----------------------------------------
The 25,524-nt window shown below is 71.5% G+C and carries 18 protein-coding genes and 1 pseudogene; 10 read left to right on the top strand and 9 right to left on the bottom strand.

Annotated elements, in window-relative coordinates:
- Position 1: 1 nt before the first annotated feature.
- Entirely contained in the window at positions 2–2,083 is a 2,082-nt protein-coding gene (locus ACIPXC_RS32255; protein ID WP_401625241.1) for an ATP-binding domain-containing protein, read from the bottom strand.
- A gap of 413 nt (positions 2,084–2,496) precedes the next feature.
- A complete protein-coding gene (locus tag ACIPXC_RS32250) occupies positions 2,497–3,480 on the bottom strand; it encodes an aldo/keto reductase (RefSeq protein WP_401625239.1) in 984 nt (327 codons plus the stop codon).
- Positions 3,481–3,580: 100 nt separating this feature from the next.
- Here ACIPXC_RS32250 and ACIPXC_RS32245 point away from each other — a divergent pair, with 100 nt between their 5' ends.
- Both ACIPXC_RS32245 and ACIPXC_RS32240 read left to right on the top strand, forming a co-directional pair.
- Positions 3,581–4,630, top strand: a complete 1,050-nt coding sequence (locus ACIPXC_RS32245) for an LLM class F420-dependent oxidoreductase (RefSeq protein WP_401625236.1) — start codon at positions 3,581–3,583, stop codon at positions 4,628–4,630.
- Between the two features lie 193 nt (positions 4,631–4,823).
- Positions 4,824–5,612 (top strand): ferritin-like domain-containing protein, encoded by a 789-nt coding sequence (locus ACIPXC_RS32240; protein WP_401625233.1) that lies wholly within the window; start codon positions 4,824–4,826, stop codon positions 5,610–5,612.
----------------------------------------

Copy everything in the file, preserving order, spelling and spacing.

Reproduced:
The 25,524-nt window shown below is 71.5% G+C and carries 18 protein-coding genes and 1 pseudogene; 10 read left to right on the top strand and 9 right to left on the bottom strand.

Annotated elements, in window-relative coordinates:
- Position 1: 1 nt before the first annotated feature.
- Entirely contained in the window at positions 2–2,083 is a 2,082-nt protein-coding gene (locus ACIPXC_RS32255; protein ID WP_401625241.1) for an ATP-binding domain-containing protein, read from the bottom strand.
- A gap of 413 nt (positions 2,084–2,496) precedes the next feature.
- A complete protein-coding gene (locus tag ACIPXC_RS32250) occupies positions 2,497–3,480 on the bottom strand; it encodes an aldo/keto reductase (RefSeq protein WP_401625239.1) in 984 nt (327 codons plus the stop codon).
- Positions 3,481–3,580: 100 nt separating this feature from the next.
- Here ACIPXC_RS32250 and ACIPXC_RS32245 point away from each other — a divergent pair, with 100 nt between their 5' ends.
- Both ACIPXC_RS32245 and ACIPXC_RS32240 read left to right on the top strand, forming a co-directional pair.
- Positions 3,581–4,630, top strand: a complete 1,050-nt coding sequence (locus ACIPXC_RS32245) for an LLM class F420-dependent oxidoreductase (RefSeq protein WP_401625236.1) — start codon at positions 3,581–3,583, stop codon at positions 4,628–4,630.
- Between the two features lie 193 nt (positions 4,631–4,823).
- Positions 4,824–5,612 (top strand): ferritin-like domain-containing protein, encoded by a 789-nt coding sequence (locus ACIPXC_RS32240; protein WP_401625233.1) that lies wholly within the window; start codon positions 4,824–4,826, stop codon positions 5,610–5,612.